FBI releases controversial Lennon files





The FBI agreed Tuesday to make public the final 10 documents about the surveillance of John Lennon that it had withheld for 25 years from a University of California, Irvine historian on the grounds that releasing them could cause "military retaliation against the United States."

Despite the fierce battle the government waged to keep the documents secret, the files contain information that is hardly shocking, just new details about Lennon's ties to New Left leaders and antiwar groups in London in the early 1970s, said the historian, Jon Wiener.

For example, in one memo, then-FBI Director J. Edgar Hoover wrote to H.R. Haldeman, President Nixon's chief aide, that "Lennon had taken an interest in `extreme left-wing activities in Britain' and is known to be a sympathizer of Trotskyist communists in England."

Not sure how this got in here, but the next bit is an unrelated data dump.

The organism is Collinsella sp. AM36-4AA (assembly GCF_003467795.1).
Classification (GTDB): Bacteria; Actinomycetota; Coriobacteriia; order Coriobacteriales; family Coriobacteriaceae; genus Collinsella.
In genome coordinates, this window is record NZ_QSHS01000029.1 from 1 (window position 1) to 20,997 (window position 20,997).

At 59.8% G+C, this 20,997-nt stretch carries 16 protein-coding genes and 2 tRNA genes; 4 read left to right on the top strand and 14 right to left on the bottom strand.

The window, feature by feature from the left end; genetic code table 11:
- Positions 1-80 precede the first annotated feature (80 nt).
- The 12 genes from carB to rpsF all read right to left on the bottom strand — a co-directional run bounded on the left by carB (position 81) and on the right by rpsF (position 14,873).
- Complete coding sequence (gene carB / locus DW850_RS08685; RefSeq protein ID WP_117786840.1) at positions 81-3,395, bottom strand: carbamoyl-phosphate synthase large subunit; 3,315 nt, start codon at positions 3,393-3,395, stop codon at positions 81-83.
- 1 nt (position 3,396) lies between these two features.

Another document that had been totally blacked out on the grounds of national security when Wiener obtained it more than 20 years ago through litigation brought under the Freedom of Information Act, said that two prominent British leftists, Tariq Ali and Robin Blackburn, had courted Lennon in hopes that he would "finance a left-wing bookshop and reading room in London."

But the newly released document adds, that Lennon apparently gave them no money "despite a long courtship by Blackburn and Ali."

Rather, the previously classified document states that Lennon was using his "tangible assets" to try to get custody of his wife Yoko Ono's child, who was in the care of her former husband.

Another surveillance report states explicitly that there was "no certain proof" that Lennon had provided money "for subversive purposes," and yet another states that there was no evidence that Lennon had any formal tie to any leftist group. Only one document alludes to Lennon's music, saying he has "encouraged the belief that he holds revolutionary views . . . by the content of some of his songs."...



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